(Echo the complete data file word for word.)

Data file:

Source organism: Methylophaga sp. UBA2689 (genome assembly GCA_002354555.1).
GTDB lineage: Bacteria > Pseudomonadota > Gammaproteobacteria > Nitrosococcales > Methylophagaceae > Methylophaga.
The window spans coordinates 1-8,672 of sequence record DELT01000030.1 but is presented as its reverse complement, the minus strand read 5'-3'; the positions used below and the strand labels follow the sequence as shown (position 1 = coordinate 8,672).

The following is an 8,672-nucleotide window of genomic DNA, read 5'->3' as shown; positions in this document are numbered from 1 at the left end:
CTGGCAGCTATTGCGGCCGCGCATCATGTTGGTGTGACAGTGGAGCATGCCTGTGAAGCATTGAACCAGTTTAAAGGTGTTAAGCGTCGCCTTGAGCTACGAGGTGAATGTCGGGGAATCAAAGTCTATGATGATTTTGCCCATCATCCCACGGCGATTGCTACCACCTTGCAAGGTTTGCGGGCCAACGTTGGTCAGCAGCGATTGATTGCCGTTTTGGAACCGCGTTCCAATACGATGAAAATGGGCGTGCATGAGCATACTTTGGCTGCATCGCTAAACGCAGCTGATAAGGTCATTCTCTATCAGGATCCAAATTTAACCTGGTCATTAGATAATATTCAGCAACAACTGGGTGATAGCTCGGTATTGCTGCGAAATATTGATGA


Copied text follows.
Source organism: Methylophaga sp. UBA2689 (genome assembly GCA_002354555.1).
GTDB lineage: Bacteria > Pseudomonadota > Gammaproteobacteria > Nitrosococcales > Methylophagaceae > Methylophaga.
The window spans coordinates 1-8,672 of sequence record DELT01000030.1 but is presented as its reverse complement, the minus strand read 5'-3'; the positions used below and the strand labels follow the sequence as shown (position 1 = coordinate 8,672).

The following is an 8,672-nucleotide window of genomic DNA, read 5'->3' as shown; positions in this document are numbered from 1 at the left end:
CTGGCAGCTATTGCGGCCGCGCATCATGTTGGTGTGACAGTGGAGCATGCCTGTGAAGCATTGAACCAGTTTAAAGGTGTTAAGCGTCGCCTTGAGCTACGAGGTGAATGTCGGGGAATCAAAGTCTATGATGATTTTGCCCATCATCCCACGGCGATTGCTACCACCTTGCAAGGTTTGCGGGCCAACGTTGGTCAGCAGCGATTGATTGCCGTTTTGGAACCGCGTTCCAATACGATGAAAATGGGCGTGCATGAGCATACTTTGGCTGCATCGCTAAACGCAGCTGATAAGGTCATTCTCTATCAGGATCCAAATTTAACCTGGTCATTAGATAATATTCAGCAACAACTGGGTGATAGCTCGGTATTGCTGCGAAATATTGATGA